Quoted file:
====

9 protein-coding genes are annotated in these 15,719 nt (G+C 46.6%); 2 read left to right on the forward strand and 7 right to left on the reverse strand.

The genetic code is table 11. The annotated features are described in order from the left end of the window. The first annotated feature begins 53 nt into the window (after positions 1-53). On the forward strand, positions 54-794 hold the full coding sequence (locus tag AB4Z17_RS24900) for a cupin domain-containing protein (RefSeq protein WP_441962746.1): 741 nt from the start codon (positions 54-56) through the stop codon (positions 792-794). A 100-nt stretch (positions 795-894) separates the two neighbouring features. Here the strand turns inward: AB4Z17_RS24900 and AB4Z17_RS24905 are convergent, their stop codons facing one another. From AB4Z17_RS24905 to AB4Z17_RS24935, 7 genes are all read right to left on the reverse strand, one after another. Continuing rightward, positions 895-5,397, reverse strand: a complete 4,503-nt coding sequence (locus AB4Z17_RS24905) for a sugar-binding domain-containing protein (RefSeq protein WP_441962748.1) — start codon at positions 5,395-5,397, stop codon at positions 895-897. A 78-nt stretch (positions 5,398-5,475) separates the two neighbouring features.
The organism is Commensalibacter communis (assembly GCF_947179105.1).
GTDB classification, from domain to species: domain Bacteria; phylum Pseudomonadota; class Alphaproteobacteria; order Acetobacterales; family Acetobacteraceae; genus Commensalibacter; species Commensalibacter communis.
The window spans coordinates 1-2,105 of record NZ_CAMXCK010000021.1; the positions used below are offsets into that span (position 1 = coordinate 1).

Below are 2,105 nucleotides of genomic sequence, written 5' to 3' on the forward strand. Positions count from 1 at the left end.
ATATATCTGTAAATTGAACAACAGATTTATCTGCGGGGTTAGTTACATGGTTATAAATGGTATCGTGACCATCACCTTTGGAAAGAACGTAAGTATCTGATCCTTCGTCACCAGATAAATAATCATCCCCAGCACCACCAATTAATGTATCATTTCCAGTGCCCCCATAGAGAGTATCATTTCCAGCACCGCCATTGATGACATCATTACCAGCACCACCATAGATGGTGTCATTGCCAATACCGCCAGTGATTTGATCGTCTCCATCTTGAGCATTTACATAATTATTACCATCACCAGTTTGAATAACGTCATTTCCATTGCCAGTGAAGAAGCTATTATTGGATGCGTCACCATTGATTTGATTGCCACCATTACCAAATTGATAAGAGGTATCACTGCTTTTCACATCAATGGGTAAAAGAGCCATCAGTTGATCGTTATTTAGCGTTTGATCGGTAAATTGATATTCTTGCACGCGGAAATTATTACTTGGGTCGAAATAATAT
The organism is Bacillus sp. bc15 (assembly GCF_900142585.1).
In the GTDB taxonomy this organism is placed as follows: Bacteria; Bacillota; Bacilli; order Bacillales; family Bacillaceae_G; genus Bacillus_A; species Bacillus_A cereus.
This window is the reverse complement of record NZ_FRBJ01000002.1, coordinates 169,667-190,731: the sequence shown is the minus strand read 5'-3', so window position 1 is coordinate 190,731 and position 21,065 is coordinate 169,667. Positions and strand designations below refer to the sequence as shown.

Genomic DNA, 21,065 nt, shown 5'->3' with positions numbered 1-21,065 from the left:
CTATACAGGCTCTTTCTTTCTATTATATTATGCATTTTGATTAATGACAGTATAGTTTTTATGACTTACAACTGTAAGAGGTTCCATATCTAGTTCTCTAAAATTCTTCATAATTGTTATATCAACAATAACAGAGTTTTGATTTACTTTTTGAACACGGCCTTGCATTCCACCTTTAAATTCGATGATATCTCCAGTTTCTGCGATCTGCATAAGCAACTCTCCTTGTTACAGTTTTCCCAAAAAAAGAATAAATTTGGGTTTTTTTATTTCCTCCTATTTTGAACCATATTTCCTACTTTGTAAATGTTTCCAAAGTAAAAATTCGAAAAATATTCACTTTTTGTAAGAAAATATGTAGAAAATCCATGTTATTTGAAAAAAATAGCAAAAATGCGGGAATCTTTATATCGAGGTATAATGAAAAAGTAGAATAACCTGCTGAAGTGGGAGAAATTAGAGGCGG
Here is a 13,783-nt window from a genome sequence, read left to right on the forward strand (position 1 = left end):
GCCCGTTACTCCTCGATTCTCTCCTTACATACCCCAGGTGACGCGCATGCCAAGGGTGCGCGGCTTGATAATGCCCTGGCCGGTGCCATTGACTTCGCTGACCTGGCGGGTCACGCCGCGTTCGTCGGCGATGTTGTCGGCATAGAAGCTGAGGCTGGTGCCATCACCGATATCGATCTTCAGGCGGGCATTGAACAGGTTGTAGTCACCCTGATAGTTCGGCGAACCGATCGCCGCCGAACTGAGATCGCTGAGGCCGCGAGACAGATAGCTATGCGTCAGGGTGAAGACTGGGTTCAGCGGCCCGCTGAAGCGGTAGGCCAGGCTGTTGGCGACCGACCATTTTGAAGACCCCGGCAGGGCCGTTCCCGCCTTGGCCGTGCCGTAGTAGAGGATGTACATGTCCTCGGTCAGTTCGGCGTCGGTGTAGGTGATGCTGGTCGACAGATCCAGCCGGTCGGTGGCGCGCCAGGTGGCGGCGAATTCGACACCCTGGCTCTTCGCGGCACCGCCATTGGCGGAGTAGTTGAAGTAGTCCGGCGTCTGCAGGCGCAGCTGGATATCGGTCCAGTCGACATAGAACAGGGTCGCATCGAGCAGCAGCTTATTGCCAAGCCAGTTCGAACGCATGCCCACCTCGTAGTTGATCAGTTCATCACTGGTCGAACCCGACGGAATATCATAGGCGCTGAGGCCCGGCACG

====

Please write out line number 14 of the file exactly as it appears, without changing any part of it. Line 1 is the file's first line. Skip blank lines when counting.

GCCCGTTACTCCTCGATTCTCTCCTTACATACCCCAGGTGACGCGCATGCCAAGGGTGCGCGGCTTGATAATGCCCTGGCCGGTGCCATTGACTTCGCTGACCTGGCGGGTCACGCCGCGTTCGTCGGCGATGTTGTCGGCATAGAAGCTGAGGCTGGTGCCATCACCGATATCGATCTTCAGGCGGGCATTGAACAGGTTGTAGTCACCCTGATAGTTCGGCGAACCGATCGCCGCCGAACTGAGATCGCTGAGGCCGCGAGACAGATAGCTATGCGTCAGGGTGAAGACTGGGTTCAGCGGCCCGCTGAAGCGGTAGGCCAGGCTGTTGGCGACCGACCATTTTGAAGACCCCGGCAGGGCCGTTCCCGCCTTGGCCGTGCCGTAGTAGAGGATGTACATGTCCTCGGTCAGTTCGGCGTCGGTGTAGGTGATGCTGGTCGACAGATCCAGCCGGTCGGTGGCGCGCCAGGTGGCGGCGAATTCGACACCCTGGCTCTTCGCGGCACCGCCATTGGCGGAGTAGTTGAAGTAGTCCGGCGTCTGCAGGCGCAGCTGGATATCGGTCCAGTCGACATAGAACAGGGTCGCATCGAGCAGCAGCTTATTGCCAAGCCAGTTCGAACGCATGCCCACCTCGTAGTTGATCAGTTCATCACTGGTCGAACCCGACGGAATATCATAGGCGCTGAGGCCCGGCACG